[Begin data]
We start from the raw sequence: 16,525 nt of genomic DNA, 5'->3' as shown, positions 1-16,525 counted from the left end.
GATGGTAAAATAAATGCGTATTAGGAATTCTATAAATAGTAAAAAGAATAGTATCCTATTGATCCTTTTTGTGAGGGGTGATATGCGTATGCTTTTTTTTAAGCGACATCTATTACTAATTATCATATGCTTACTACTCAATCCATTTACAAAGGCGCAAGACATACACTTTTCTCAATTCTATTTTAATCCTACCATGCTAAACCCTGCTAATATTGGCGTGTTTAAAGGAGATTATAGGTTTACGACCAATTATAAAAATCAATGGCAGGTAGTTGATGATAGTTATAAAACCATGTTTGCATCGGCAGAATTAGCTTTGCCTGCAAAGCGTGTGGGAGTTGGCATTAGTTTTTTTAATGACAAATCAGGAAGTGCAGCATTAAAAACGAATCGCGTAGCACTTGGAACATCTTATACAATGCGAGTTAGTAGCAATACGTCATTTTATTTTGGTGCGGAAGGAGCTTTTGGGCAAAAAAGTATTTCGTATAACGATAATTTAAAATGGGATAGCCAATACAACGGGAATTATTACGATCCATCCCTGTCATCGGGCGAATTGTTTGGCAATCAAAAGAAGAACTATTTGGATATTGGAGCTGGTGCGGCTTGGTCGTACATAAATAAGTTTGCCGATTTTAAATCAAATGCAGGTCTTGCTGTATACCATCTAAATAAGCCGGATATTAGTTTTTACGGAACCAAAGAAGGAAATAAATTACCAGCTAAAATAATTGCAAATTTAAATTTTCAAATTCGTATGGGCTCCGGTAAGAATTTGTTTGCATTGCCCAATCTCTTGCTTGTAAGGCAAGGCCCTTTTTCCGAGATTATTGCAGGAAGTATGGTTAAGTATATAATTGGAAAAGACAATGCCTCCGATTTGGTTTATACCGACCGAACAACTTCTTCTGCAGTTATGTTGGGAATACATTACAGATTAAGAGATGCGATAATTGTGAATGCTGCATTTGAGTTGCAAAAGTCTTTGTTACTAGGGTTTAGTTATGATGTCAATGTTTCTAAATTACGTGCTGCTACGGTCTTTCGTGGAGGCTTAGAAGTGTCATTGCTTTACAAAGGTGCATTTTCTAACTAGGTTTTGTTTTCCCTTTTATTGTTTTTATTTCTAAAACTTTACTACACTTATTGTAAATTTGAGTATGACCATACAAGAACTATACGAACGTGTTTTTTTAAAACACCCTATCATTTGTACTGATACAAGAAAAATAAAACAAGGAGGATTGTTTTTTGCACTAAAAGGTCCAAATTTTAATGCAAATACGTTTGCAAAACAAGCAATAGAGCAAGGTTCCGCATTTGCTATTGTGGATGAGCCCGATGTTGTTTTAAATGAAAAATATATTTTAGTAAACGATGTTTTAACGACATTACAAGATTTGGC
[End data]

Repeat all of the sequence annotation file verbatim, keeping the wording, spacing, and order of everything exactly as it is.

We start from the raw sequence: 16,525 nt of genomic DNA, 5'->3' as shown, positions 1-16,525 counted from the left end.
GATGGTAAAATAAATGCGTATTAGGAATTCTATAAATAGTAAAAAGAATAGTATCCTATTGATCCTTTTTGTGAGGGGTGATATGCGTATGCTTTTTTTTAAGCGACATCTATTACTAATTATCATATGCTTACTACTCAATCCATTTACAAAGGCGCAAGACATACACTTTTCTCAATTCTATTTTAATCCTACCATGCTAAACCCTGCTAATATTGGCGTGTTTAAAGGAGATTATAGGTTTACGACCAATTATAAAAATCAATGGCAGGTAGTTGATGATAGTTATAAAACCATGTTTGCATCGGCAGAATTAGCTTTGCCTGCAAAGCGTGTGGGAGTTGGCATTAGTTTTTTTAATGACAAATCAGGAAGTGCAGCATTAAAAACGAATCGCGTAGCACTTGGAACATCTTATACAATGCGAGTTAGTAGCAATACGTCATTTTATTTTGGTGCGGAAGGAGCTTTTGGGCAAAAAAGTATTTCGTATAACGATAATTTAAAATGGGATAGCCAATACAACGGGAATTATTACGATCCATCCCTGTCATCGGGCGAATTGTTTGGCAATCAAAAGAAGAACTATTTGGATATTGGAGCTGGTGCGGCTTGGTCGTACATAAATAAGTTTGCCGATTTTAAATCAAATGCAGGTCTTGCTGTATACCATCTAAATAAGCCGGATATTAGTTTTTACGGAACCAAAGAAGGAAATAAATTACCAGCTAAAATAATTGCAAATTTAAATTTTCAAATTCGTATGGGCTCCGGTAAGAATTTGTTTGCATTGCCCAATCTCTTGCTTGTAAGGCAAGGCCCTTTTTCCGAGATTATTGCAGGAAGTATGGTTAAGTATATAATTGGAAAAGACAATGCCTCCGATTTGGTTTATACCGACCGAACAACTTCTTCTGCAGTTATGTTGGGAATACATTACAGATTAAGAGATGCGATAATTGTGAATGCTGCATTTGAGTTGCAAAAGTCTTTGTTACTAGGGTTTAGTTATGATGTCAATGTTTCTAAATTACGTGCTGCTACGGTCTTTCGTGGAGGCTTAGAAGTGTCATTGCTTTACAAAGGTGCATTTTCTAACTAGGTTTTGTTTTCCCTTTTATTGTTTTTATTTCTAAAACTTTACTACACTTATTGTAAATTTGAGTATGACCATACAAGAACTATACGAACGTGTTTTTTTAAAACACCCTATCATTTGTACTGATACAAGAAAAATAAAACAAGGAGGATTGTTTTTTGCACTAAAAGGTCCAAATTTTAATGCAAATACGTTTGCAAAACAAGCAATAGAGCAAGGTTCCGCATTTGCTATTGTGGATGAGCCCGATGTTGTTTTAAATGAAAAATATATTTTAGTAAACGATGTTTTAACGACATTACAAGATTTGGC